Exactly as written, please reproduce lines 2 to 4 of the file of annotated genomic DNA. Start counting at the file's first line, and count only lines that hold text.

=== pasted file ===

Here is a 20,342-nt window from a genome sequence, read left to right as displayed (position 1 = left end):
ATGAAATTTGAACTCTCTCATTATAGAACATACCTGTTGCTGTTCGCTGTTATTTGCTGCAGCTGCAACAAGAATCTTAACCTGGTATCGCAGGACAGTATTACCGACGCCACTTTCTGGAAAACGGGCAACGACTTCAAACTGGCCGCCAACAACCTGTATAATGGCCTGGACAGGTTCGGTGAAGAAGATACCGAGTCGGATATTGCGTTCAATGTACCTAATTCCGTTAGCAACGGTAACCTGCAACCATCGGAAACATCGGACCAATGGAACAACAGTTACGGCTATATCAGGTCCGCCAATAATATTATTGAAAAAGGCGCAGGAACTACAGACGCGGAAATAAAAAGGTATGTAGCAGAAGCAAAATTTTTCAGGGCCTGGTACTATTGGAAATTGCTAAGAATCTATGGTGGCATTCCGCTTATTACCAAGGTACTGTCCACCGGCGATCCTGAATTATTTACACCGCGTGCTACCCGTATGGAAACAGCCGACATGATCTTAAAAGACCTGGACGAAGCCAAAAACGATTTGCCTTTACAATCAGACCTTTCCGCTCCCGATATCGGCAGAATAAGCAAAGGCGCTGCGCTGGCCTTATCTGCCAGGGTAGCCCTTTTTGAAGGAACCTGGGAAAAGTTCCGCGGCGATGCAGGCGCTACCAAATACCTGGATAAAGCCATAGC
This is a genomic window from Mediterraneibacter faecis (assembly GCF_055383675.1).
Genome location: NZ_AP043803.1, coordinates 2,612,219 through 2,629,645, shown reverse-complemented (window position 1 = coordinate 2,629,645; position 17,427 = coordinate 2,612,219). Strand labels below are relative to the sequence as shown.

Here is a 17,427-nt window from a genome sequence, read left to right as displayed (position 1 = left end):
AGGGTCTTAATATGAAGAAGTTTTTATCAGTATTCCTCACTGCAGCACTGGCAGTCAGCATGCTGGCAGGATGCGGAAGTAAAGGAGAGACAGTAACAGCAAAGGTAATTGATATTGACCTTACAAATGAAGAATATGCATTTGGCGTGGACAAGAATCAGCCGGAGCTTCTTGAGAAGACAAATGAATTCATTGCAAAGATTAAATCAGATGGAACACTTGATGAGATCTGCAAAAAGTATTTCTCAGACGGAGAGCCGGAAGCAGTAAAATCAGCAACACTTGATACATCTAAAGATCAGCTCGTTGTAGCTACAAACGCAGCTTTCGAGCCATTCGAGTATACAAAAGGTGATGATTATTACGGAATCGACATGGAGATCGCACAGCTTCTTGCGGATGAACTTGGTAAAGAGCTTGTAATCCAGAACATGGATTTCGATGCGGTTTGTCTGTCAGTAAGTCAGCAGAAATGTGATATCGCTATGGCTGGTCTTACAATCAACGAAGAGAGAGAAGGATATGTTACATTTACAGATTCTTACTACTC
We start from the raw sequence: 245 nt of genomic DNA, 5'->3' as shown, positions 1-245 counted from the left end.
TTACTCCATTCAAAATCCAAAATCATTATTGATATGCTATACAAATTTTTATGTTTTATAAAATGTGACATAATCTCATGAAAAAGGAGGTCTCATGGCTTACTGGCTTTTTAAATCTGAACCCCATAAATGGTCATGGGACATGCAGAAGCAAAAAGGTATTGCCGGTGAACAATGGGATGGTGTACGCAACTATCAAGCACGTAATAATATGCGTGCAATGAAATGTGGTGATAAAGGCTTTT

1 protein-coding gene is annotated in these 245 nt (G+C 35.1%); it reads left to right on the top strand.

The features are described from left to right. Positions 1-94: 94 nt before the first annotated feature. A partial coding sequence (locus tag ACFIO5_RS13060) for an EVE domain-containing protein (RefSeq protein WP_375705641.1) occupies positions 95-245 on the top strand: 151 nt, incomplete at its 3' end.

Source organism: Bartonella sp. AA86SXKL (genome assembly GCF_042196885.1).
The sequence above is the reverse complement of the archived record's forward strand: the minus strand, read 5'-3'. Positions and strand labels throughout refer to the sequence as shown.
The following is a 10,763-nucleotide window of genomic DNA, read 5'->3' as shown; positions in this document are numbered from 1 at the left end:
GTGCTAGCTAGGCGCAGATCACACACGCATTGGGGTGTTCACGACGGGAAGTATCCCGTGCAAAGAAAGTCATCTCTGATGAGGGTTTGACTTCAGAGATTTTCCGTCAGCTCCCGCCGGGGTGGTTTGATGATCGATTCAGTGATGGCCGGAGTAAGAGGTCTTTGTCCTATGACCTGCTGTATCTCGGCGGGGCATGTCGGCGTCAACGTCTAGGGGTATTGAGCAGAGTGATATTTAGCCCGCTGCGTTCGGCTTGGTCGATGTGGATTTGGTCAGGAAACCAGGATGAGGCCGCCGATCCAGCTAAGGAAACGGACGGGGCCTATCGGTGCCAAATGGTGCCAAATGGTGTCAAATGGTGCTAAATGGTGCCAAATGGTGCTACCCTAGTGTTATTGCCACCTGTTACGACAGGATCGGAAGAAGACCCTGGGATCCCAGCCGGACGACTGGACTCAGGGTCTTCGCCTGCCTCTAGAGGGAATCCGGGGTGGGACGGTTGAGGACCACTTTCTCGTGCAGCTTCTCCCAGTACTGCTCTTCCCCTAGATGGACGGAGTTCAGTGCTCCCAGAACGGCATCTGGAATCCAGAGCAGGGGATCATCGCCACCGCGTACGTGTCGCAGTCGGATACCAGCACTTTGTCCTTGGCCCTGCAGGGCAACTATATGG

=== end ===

ATGAAATTTGAACTCTCTCATTATAGAACATACCTGTTGCTGTTCGCTGTTATTTGCTGCAGCTGCAACAAGAATCTTAACCTGGTATCGCAGGACAGTATTACCGACGCCACTTTCTGGAAAACGGGCAACGACTTCAAACTGGCCGCCAACAACCTGTATAATGGCCTGGACAGGTTCGGTGAAGAAGATACCGAGTCGGATATTGCGTTCAATGTACCTAATTCCGTTAGCAACGGTAACCTGCAACCATCGGAAACATCGGACCAATGGAACAACAGTTACGGCTATATCAGGTCCGCCAATAATATTATTGAAAAAGGCGCAGGAACTACAGACGCGGAAATAAAAAGGTATGTAGCAGAAGCAAAATTTTTCAGGGCCTGGTACTATTGGAAATTGCTAAGAATCTATGGTGGCATTCCGCTTATTACCAAGGTACTGTCCACCGGCGATCCTGAATTATTTACACCGCGTGCTACCCGTATGGAAACAGCCGACATGATCTTAAAAGACCTGGACGAAGCCAAAAACGATTTGCCTTTACAATCAGACCTTTCCGCTCCCGATATCGGCAGAATAAGCAAAGGCGCTGCGCTGGCCTTATCTGCCAGGGTAGCCCTTTTTGAAGGAACCTGGGAAAAGTTCCGCGGCGATGCAGGCGCTACCAAATACCTGGATAAAGCCATAGC
This is a genomic window from Mediterraneibacter faecis (assembly GCF_055383675.1).
Genome location: NZ_AP043803.1, coordinates 2,612,219 through 2,629,645, shown reverse-complemented (window position 1 = coordinate 2,629,645; position 17,427 = coordinate 2,612,219). Strand labels below are relative to the sequence as shown.